Tuesday, November 27, 2012

LIFE, No. 2: Women in Chains

More than any other bit of social commentary the 1906 editors of LIFE magazine keep returning to the issue of divorce and remarriage.
Now I have no idea whether this truly was a heated debate in the summer, autumn, and winter of that year. Certainly if the editors are to be believed the American wife was little more than a chattel slave six years into the new century. The theme of the woman chained to a wastrel husband, or a lecher, or a brute turns up again and again, whether in graphic form:
On the editorial page, or, here, both terribly and delightfully, in verse:
I really can't tease you with just a single page from this beauty. So here is "In re Remarriage" from the LIFE poetry series Ditties on Divorce;

Bill Baker bought a thoroughbred
And hitched her to a cart;
He overworked, and underfed,
And broke the poor beast's heart.

The Rev. Dr. Boner1 ran
To the S.P.C.A.
And made them send around a man
To take the horse away.

Bill Baker next was roundly fined;
They sold his trembling mare
To Mr. Brown, the good, the kind,
Who promised gentle care.

Now this Bill Baker had a wife
Who saw, with much remorse,
The she'd endured a harder life
Than had Bill Baker's horse.

She'd been his serf for years and years -
He sought elsewhere his pleasure;
He made her weep, then cursed her tears,
And beat her for good measure.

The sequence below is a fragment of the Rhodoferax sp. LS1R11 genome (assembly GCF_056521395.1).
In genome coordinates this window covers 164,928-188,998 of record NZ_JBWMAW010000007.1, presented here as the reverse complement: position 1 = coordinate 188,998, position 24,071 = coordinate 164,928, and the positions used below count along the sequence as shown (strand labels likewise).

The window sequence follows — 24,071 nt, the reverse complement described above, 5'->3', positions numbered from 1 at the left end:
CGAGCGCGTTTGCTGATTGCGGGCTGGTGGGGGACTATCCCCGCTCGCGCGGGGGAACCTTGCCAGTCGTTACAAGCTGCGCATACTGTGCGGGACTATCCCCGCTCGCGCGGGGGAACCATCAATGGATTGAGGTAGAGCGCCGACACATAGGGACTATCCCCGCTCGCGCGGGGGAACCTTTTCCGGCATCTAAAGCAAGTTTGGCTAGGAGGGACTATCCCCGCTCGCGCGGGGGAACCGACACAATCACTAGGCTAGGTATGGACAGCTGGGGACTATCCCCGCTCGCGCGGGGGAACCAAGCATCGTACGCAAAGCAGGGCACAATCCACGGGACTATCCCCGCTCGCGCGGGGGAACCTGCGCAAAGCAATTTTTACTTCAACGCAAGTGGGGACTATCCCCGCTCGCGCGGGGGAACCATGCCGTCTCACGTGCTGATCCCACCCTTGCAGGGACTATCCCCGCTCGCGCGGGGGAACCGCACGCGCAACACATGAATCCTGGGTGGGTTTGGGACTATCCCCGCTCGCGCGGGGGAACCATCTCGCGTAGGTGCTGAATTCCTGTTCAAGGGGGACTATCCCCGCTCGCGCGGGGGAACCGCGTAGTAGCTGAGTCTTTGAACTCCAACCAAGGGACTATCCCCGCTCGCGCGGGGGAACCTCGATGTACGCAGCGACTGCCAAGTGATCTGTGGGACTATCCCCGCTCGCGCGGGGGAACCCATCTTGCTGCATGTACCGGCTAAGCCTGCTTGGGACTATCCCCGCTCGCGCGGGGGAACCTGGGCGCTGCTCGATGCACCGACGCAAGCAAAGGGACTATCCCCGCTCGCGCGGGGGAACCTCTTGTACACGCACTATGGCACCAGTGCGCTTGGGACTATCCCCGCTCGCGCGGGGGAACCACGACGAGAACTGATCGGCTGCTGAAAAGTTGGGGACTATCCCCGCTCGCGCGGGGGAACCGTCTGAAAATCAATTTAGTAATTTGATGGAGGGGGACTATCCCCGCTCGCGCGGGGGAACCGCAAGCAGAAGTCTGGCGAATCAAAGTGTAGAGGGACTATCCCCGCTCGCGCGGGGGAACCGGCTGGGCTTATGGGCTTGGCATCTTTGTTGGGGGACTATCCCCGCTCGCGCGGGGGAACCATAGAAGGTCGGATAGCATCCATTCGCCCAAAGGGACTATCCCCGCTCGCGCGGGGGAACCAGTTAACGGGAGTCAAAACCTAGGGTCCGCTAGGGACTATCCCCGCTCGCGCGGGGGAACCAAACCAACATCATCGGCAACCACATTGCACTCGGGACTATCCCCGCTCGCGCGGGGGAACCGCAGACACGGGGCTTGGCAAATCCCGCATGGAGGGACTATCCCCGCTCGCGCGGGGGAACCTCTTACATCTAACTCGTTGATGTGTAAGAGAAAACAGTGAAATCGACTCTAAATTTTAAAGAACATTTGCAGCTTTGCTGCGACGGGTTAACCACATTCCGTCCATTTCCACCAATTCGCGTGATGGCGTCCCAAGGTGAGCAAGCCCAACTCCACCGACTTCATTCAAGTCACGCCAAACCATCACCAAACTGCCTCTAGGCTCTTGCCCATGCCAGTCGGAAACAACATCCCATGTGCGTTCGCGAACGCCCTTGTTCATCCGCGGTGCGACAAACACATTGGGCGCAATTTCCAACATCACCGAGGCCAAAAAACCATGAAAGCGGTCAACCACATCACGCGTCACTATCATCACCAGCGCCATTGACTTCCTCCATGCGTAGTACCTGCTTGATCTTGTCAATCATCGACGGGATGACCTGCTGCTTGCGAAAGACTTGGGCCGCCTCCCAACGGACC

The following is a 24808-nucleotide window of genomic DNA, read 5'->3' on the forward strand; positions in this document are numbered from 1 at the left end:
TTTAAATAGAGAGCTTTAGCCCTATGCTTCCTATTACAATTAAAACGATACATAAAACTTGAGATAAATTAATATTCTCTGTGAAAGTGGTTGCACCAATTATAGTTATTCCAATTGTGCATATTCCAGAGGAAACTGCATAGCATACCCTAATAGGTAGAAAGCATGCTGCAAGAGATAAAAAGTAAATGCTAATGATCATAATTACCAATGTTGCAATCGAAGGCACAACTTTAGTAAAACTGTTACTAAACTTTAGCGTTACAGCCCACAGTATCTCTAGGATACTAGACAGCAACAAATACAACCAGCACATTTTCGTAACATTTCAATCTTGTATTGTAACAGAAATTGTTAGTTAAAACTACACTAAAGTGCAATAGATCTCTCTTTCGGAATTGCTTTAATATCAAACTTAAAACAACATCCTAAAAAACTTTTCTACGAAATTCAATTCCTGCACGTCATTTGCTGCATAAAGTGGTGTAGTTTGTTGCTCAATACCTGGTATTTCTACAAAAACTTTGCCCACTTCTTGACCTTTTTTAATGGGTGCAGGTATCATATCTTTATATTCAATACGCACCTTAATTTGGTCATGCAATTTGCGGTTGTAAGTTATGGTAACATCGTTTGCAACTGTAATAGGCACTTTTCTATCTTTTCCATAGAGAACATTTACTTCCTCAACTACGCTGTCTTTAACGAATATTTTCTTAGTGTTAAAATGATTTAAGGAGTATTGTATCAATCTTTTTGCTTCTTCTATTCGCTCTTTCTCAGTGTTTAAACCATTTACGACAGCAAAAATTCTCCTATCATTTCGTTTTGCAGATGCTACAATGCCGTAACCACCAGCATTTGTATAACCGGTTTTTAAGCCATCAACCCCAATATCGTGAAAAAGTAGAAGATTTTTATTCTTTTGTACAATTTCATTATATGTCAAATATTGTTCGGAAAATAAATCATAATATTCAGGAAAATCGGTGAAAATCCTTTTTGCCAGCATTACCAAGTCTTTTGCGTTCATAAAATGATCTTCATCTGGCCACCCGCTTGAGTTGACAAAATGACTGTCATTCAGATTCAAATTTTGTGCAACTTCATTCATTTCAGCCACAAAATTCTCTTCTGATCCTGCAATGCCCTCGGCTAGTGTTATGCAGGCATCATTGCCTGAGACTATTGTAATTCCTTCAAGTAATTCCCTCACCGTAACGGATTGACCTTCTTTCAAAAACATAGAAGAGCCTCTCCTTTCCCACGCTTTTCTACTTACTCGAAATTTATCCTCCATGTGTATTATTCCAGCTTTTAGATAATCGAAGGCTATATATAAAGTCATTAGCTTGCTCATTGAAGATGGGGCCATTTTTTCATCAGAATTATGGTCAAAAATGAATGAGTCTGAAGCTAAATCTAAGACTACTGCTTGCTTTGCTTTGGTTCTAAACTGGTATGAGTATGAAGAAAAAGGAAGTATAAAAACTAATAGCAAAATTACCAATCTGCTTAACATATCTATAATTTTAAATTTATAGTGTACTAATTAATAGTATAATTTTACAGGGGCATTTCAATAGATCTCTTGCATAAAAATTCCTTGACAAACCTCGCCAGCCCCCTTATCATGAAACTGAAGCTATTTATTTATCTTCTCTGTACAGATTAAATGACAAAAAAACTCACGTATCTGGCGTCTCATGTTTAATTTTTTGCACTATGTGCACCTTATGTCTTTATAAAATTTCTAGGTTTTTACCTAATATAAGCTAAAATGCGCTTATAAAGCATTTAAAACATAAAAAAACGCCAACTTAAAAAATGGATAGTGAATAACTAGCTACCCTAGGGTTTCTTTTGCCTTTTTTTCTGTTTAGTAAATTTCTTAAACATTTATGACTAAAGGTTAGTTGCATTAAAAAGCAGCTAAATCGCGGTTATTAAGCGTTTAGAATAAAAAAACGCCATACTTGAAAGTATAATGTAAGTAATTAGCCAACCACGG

So now she called on Dr. Boner2
And told him of her plan:
"You found our mare another owner,
Get me another man."
The preacher grew aghast, aghaster;
He cried, "Are you insane?
How dare you thus address your pastor?
Oh, have I praught3 in vain?"

"I've thundered till my throat was hoarse
At justice's miscarriage.
The world's worst evil is DIVORCE,
Except one worse - REMARRIAGE."

"God chastens whom He loveth well,
You husband does the same.
If he's unfaithful - who can tell?
Perhaps you are to blame."

"Go home and pray, and if Bill smites,
Just turn the other cheek.
Preserve the best of Woman's Rights -
The right of being weak."

"And then if Bill does not repent
After a year's probation,
Perhaps we'll graciously consent
To legal separation."

"But howsoever you're estranged,
Think twice before you travel;
Our wedding goods are not exchanged,
However they unravel."

"At least, unless the Lord at last
Should summon Bill above;
Then, if you also have not passed,
You're allowed another love."

"In fact, as fast as husbands die,
As long as you've endurance;
But while one lives, it won't apply;
It's something like insurance."

"Body-and-soul, you are Bill Baker's